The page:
Plus, if I am reading this correctly, all the installations will be done by the very same solar companies (including SASA members) here in town.

    So, by giving the citizens of San Antonio more choices, including zero cost ‘rent your roof’ options, the pie gets bigger for SASA members and we get more solar in San Antonio, more quickly and in more neighborhoods.

    Sounds to me like everyone wins (including the SASA members).

    • Good one Robert…tie this issue to the Uber debate. How laughable.

      Didn’t you just get into the renewable business?

      What company is it exactly that you represent or work for again? It couldn’t possibly be one of the companies that stands to gain from this new program launch, could it?

      This issue is more in line, with a little story about David and Goliath. I think we can all assume what role CPS Energy plays.

      We shall see what happens!

  4. Ok, it’s a admittedly a bit confusing, but I’ve tried to break it down. After reading over this a few times, the net impact of these programs is a wide range of options for solar power. I can’t help but see that as a win. Read below and see if you agree:

    1. You can install your own solar system on your own home, reducing the power your home pulls from the grid. There have been subsidies and federal incentives, but this option still requires the homeowner to pay or finance at least around $8,000 for the system. It seems you would enjoy the most cost savings in energy consumption, but there’s an open question as to how much you’ll really save over the useful life of the system once you factor in the costs (equipment, installation, and maintenance).

    2. But what if you are renting? In an apartment? In a home that isn’t ideal for solar? You can purchase a remote solar panel that lives offsite as part of the community solar pilot program. Essentially, it’s building a solar farm on almost a Kickstarter model. By investing in a panel that lives out in a field, you are paid for the power it produces in offsets to your utility bill. A pretty creative solution.

    3. The newest option will be the “rooftop leasing program”. This flips the model, with CPS owning, operating, and maintaining all the equipment (through contractors of course, but that’s the effect). So if you have a house that will work for solar and want to participate without any thought, effort, or expense, this is the simple option. Think of it almost like a green version of oil and gas rights. Grant CPS access to use your roof, they install panels and connect them in front of your meter to feed the grid. (In effect, building a distributed solar farm on rooftops.) For your participation in the program, you are given credits on your power bill.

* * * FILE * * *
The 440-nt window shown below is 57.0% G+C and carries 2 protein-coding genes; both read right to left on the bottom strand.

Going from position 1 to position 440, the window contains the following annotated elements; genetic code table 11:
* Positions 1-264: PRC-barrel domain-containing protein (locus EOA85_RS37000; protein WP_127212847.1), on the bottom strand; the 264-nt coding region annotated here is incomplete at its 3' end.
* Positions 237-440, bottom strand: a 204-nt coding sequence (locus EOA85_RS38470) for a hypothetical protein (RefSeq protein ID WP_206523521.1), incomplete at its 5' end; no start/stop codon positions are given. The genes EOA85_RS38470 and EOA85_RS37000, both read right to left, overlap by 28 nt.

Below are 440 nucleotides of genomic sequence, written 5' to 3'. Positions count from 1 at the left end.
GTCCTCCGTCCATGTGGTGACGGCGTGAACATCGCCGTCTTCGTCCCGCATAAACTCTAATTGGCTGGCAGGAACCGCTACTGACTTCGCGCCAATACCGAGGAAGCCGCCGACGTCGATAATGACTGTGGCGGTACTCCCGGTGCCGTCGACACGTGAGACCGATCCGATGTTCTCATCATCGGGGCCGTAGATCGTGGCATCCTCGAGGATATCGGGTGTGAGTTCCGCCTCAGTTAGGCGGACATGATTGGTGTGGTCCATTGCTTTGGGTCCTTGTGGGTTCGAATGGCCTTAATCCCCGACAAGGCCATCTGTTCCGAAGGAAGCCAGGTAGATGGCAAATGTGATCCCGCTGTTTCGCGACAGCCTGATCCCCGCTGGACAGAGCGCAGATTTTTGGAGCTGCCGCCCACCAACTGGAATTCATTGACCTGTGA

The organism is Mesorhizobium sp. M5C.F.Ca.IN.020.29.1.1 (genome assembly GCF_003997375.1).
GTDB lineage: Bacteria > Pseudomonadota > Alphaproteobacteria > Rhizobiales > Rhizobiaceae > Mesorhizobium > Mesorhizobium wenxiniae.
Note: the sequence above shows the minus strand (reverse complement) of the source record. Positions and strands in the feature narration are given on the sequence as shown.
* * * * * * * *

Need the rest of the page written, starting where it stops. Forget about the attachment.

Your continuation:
I understand the concerns of companies competing for contracts, but as you can tell, more options will just grow the entire industry. I think the fear is unfounded and I don’t think we should protect jobs (even local ones) by eliminating options. Actually, with so many ways to participate, I’m going to start looking into solar for my own family. And ultimately, that’s goal of all of this. Anyone who wants to see San Antonio doing our part to help move to renewable energy sources should be pretty excited.

  5. Not a good sign , I think, when public solar ‘pilot’ projects launch in 2015 without:

    – new renewable energy use and production targets or timelines:

    (still aiming for 20% renewable energy by 2020, a long-running aim – at 16% currently? – while Austin has been at 24% since 2014, is close to 35% today and aims for 50% +renewable energy in the near future)

    -commitments to municipal use and production of renewable energy:

    (meanwhile, the City of Austin has been committed to 100% renewable energy in its municipal operations since 2011, growing the renewable energy sector there. The City of San Antonio could make a similar commitment to 100% renewable energy in its municipal operations – through n expanded ‘windtricity’ & ‘solartricity’ subscription service as well as via more solar production on public buildings and structures as a key part of new pilot work)

    – clear financial incentives for customers: